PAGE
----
(393a) Study of the Impact of Biofuels On the Sustainability An Integrated Ecosystem Model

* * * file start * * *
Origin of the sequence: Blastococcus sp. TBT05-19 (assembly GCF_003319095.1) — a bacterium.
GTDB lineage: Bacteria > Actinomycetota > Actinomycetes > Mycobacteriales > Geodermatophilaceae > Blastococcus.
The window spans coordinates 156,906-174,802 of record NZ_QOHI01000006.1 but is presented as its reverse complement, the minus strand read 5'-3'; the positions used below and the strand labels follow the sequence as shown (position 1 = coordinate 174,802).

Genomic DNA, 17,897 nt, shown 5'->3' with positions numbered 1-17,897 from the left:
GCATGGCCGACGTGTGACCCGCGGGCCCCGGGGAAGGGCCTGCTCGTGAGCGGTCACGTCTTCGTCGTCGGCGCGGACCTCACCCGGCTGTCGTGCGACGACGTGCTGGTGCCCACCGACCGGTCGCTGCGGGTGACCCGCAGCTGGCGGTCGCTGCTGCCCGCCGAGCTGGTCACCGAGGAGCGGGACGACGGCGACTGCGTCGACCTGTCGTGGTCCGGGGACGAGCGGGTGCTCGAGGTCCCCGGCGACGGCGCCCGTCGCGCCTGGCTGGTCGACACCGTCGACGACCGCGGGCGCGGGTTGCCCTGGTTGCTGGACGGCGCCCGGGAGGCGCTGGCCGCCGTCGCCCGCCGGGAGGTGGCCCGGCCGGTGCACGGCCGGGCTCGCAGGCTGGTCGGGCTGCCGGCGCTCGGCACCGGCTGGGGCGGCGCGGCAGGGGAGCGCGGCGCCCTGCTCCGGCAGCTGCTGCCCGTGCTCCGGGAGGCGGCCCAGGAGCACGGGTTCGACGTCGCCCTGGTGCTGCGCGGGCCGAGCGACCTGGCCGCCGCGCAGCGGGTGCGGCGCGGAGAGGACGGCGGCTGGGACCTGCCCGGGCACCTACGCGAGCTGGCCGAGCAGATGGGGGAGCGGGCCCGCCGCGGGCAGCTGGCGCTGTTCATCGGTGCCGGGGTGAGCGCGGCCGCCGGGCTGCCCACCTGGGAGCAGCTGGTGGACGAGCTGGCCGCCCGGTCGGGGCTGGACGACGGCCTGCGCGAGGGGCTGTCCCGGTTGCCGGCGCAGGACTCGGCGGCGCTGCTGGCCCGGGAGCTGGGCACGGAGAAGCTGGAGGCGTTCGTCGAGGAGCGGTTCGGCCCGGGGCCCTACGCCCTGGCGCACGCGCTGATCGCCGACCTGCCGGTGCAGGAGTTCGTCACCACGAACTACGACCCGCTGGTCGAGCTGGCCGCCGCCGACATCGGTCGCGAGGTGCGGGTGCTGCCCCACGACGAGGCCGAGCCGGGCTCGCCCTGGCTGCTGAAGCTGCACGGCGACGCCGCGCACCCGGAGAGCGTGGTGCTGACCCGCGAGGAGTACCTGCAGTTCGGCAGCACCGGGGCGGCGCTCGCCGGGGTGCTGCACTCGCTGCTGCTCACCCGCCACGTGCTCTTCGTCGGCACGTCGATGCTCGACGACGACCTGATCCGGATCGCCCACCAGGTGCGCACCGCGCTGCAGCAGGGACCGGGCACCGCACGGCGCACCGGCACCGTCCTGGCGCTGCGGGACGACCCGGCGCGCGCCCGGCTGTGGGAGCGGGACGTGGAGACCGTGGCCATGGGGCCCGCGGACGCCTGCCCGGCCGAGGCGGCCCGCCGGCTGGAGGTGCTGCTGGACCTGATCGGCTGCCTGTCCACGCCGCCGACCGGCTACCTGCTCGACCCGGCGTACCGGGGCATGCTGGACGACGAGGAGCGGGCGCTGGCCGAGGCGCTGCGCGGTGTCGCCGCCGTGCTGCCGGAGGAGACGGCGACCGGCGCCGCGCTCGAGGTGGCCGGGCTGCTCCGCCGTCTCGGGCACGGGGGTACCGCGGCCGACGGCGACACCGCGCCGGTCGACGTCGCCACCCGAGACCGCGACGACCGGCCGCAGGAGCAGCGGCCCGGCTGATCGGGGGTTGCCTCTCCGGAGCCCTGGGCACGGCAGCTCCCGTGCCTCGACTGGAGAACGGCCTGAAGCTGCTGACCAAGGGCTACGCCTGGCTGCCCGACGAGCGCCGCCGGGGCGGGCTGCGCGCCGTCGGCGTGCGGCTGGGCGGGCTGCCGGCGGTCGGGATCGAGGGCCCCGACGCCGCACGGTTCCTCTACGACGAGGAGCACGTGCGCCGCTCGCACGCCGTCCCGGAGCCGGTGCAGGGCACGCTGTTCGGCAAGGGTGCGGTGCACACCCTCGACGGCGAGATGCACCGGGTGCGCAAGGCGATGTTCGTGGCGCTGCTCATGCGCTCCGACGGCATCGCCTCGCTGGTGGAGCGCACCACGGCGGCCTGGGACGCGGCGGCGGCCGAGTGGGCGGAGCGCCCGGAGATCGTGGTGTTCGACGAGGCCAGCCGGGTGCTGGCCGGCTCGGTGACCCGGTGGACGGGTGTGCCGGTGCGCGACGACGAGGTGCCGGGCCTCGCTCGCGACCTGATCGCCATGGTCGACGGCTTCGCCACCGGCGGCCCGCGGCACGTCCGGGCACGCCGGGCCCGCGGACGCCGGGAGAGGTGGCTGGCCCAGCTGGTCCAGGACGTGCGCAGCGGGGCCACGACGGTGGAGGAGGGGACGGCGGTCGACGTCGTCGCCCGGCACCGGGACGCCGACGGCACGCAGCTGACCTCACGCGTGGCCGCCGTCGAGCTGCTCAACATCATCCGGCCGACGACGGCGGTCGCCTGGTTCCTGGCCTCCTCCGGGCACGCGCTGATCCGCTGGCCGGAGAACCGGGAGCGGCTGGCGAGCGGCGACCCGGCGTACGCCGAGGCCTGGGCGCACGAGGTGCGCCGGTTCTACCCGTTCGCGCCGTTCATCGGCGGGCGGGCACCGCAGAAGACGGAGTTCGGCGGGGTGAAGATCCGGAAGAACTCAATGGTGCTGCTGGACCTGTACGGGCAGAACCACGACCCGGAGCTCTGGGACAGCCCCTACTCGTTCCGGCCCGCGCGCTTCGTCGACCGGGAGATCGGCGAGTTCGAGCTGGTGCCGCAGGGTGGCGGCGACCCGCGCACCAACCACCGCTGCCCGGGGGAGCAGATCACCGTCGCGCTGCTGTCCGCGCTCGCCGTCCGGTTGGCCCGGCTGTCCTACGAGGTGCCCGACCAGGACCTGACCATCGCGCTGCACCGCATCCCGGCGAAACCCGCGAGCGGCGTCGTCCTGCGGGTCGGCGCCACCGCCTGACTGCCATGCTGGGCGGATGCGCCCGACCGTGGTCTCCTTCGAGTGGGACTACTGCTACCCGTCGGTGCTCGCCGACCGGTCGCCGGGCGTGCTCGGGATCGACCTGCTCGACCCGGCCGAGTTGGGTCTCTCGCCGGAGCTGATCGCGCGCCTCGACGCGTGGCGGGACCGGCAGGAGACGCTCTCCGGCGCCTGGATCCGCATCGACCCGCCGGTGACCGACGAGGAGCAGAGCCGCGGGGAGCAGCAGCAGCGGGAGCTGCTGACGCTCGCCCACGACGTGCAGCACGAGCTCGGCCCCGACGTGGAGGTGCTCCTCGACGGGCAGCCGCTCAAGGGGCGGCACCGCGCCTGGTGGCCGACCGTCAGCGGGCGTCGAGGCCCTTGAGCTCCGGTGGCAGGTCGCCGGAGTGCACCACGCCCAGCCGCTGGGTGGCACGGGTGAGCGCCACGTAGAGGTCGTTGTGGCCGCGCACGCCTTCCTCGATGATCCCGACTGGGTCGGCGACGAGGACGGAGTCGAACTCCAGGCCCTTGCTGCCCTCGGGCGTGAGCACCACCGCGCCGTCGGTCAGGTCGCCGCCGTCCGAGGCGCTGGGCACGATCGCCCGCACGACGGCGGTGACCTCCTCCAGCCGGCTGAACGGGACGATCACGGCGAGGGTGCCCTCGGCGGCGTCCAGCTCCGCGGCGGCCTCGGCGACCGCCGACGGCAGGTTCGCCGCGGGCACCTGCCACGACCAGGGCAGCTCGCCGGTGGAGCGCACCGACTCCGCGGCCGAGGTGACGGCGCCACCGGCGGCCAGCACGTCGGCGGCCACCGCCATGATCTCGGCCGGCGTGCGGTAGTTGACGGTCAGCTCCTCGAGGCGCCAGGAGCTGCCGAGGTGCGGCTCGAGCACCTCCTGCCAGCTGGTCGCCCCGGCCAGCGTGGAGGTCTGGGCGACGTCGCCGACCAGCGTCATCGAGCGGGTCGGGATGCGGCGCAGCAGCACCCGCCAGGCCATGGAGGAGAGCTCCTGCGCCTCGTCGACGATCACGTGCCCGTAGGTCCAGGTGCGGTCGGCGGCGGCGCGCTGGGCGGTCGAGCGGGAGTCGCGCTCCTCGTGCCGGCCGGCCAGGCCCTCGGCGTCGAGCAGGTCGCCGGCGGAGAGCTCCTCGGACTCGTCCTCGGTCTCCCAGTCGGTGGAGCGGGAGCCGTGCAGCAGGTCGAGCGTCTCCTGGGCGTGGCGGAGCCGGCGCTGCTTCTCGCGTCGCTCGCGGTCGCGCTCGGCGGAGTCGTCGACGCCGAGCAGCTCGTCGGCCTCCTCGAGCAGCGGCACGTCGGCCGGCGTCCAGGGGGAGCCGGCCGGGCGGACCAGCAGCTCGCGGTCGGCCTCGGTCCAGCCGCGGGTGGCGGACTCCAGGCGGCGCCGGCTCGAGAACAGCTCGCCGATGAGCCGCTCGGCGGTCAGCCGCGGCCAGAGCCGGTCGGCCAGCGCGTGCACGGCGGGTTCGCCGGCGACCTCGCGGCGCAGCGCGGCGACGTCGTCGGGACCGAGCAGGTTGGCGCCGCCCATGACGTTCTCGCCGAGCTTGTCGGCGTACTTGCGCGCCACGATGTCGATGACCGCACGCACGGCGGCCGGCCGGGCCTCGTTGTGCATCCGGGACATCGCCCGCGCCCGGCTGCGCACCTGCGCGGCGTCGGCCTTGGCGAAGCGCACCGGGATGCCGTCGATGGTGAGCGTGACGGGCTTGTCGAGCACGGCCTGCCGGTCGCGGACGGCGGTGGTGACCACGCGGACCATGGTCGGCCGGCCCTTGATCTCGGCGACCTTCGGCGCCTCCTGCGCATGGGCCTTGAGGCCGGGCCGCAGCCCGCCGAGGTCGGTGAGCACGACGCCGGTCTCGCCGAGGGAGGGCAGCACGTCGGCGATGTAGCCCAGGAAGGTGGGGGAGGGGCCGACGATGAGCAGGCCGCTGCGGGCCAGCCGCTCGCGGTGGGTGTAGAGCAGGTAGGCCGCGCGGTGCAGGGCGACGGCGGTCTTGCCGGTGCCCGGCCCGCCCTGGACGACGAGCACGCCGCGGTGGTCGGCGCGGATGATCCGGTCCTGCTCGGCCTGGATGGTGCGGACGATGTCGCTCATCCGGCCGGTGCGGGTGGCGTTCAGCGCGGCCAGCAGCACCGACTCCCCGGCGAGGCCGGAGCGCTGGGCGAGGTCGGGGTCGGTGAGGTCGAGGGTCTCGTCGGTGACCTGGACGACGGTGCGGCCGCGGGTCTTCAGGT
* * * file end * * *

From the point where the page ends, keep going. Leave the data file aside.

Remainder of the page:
In recent years, there has been a tremendous interest in the study of sustainability across all sections of the society. This is primarily due to the realization that the continuous sustenance of the current ecological harmony would be severely endangered if appropriate remedial actions are not taken. However, it should be noted that sustainability is not to be considered as a goal that has to be achieved over a period of time but more of a path or corridor that needs to be maintained throughout time. In order to enable a formal study of sustainability, a systematic study of the ecosystem is necessary which could qualitatively help us understand the short and long time implications of the policies that are being currently practiced and also help in formulating policies that need to be implemented for ensuring the sustainability of the ecosystem. Such understanding could be derived by simulating a model of the ecosystem which is simple enough for mathematical analysis but detailed enough to give qualitative predictions of the real world. To this effect, an integrated socio-economic model has been gradually built over the past few years. In this work, we enhance this model to study the implication of biofuels on the overall sustainability of the ecosystem. The first generation biofuels have been believed to be a ?perfect? alternative for the fossil fuels. However, there have been some recent studies which have been critical of these first generation biofuels both in terms of their ability to reduce the ?total? GHG emissions and also its capacity to endanger the sustainability of the ecosystem. In this work, we propose to study the implications of the biofuels in the integrated model. In particular, we have modified the integrated socio-economic model such that the energy requirement by the system could be met by first generation biofuels as well as fossil energy. This helps in the study of the long term effects on sustainability arising due to the use of primary producers as biofuels. In addition, we have also considered the two frequently predicted scenarios of population explosion and consumption increase. Both these scenarios demand a larger quantity of primary producers for the various components of the ecosystem and hence the use of primary producers also as biofuels could lead to some very important insights.